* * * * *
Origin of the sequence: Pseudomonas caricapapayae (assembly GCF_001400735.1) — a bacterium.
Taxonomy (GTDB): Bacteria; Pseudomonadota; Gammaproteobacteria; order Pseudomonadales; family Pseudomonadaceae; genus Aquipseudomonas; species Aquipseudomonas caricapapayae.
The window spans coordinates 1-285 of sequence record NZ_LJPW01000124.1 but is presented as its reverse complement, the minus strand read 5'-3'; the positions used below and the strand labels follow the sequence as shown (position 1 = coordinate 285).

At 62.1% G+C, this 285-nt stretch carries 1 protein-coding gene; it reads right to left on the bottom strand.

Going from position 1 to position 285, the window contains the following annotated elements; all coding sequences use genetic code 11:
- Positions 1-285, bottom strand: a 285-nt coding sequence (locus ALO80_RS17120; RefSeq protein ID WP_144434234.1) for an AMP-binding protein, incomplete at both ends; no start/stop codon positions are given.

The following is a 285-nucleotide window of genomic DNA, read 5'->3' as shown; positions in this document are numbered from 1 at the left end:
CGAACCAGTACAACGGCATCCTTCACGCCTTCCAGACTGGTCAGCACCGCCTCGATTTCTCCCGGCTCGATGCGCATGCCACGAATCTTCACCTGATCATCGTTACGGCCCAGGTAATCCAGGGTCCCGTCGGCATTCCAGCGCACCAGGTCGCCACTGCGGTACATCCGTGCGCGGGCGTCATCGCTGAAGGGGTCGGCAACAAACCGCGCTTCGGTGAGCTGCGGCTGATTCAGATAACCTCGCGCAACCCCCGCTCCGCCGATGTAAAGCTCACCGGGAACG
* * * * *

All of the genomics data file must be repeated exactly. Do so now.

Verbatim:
Origin of the sequence: Pseudomonas caricapapayae (assembly GCF_001400735.1) — a bacterium.
Taxonomy (GTDB): Bacteria; Pseudomonadota; Gammaproteobacteria; order Pseudomonadales; family Pseudomonadaceae; genus Aquipseudomonas; species Aquipseudomonas caricapapayae.
The window spans coordinates 1-285 of sequence record NZ_LJPW01000124.1 but is presented as its reverse complement, the minus strand read 5'-3'; the positions used below and the strand labels follow the sequence as shown (position 1 = coordinate 285).

At 62.1% G+C, this 285-nt stretch carries 1 protein-coding gene; it reads right to left on the bottom strand.

Going from position 1 to position 285, the window contains the following annotated elements; all coding sequences use genetic code 11:
- Positions 1-285, bottom strand: a 285-nt coding sequence (locus ALO80_RS17120; RefSeq protein ID WP_144434234.1) for an AMP-binding protein, incomplete at both ends; no start/stop codon positions are given.

The following is a 285-nucleotide window of genomic DNA, read 5'->3' as shown; positions in this document are numbered from 1 at the left end:
CGAACCAGTACAACGGCATCCTTCACGCCTTCCAGACTGGTCAGCACCGCCTCGATTTCTCCCGGCTCGATGCGCATGCCACGAATCTTCACCTGATCATCGTTACGGCCCAGGTAATCCAGGGTCCCGTCGGCATTCCAGCGCACCAGGTCGCCACTGCGGTACATCCGTGCGCGGGCGTCATCGCTGAAGGGGTCGGCAACAAACCGCGCTTCGGTGAGCTGCGGCTGATTCAGATAACCTCGCGCAACCCCCGCTCCGCCGATGTAAAGCTCACCGGGAACG